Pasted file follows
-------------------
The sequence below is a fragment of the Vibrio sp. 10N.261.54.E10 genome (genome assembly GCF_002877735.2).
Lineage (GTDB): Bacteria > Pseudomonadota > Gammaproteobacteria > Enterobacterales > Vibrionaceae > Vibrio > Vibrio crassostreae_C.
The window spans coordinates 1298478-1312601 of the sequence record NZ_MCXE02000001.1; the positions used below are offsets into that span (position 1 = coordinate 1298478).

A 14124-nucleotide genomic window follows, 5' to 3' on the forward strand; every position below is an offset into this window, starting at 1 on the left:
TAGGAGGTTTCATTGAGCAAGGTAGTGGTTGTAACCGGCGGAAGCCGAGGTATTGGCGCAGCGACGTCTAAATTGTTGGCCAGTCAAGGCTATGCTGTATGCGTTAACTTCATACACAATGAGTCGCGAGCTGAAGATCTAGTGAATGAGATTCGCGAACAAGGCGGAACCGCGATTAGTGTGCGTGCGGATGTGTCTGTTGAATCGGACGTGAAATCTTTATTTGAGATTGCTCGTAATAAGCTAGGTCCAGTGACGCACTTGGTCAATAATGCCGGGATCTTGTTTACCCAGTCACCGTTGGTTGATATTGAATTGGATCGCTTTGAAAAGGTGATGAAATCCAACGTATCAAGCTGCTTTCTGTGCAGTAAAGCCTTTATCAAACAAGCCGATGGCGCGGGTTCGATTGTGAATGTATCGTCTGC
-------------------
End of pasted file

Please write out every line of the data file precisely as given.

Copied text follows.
The sequence below is a fragment of the Vibrio sp. 10N.261.54.E10 genome (genome assembly GCF_002877735.2).
Lineage (GTDB): Bacteria > Pseudomonadota > Gammaproteobacteria > Enterobacterales > Vibrionaceae > Vibrio > Vibrio crassostreae_C.
The window spans coordinates 1298478-1312601 of the sequence record NZ_MCXE02000001.1; the positions used below are offsets into that span (position 1 = coordinate 1298478).

A 14124-nucleotide genomic window follows, 5' to 3' on the forward strand; every position below is an offset into this window, starting at 1 on the left:
TAGGAGGTTTCATTGAGCAAGGTAGTGGTTGTAACCGGCGGAAGCCGAGGTATTGGCGCAGCGACGTCTAAATTGTTGGCCAGTCAAGGCTATGCTGTATGCGTTAACTTCATACACAATGAGTCGCGAGCTGAAGATCTAGTGAATGAGATTCGCGAACAAGGCGGAACCGCGATTAGTGTGCGTGCGGATGTGTCTGTTGAATCGGACGTGAAATCTTTATTTGAGATTGCTCGTAATAAGCTAGGTCCAGTGACGCACTTGGTCAATAATGCCGGGATCTTGTTTACCCAGTCACCGTTGGTTGATATTGAATTGGATCGCTTTGAAAAGGTGATGAAATCCAACGTATCAAGCTGCTTTCTGTGCAGTAAAGCCTTTATCAAACAAGCCGATGGCGCGGGTTCGATTGTGAATGTATCGTCTGC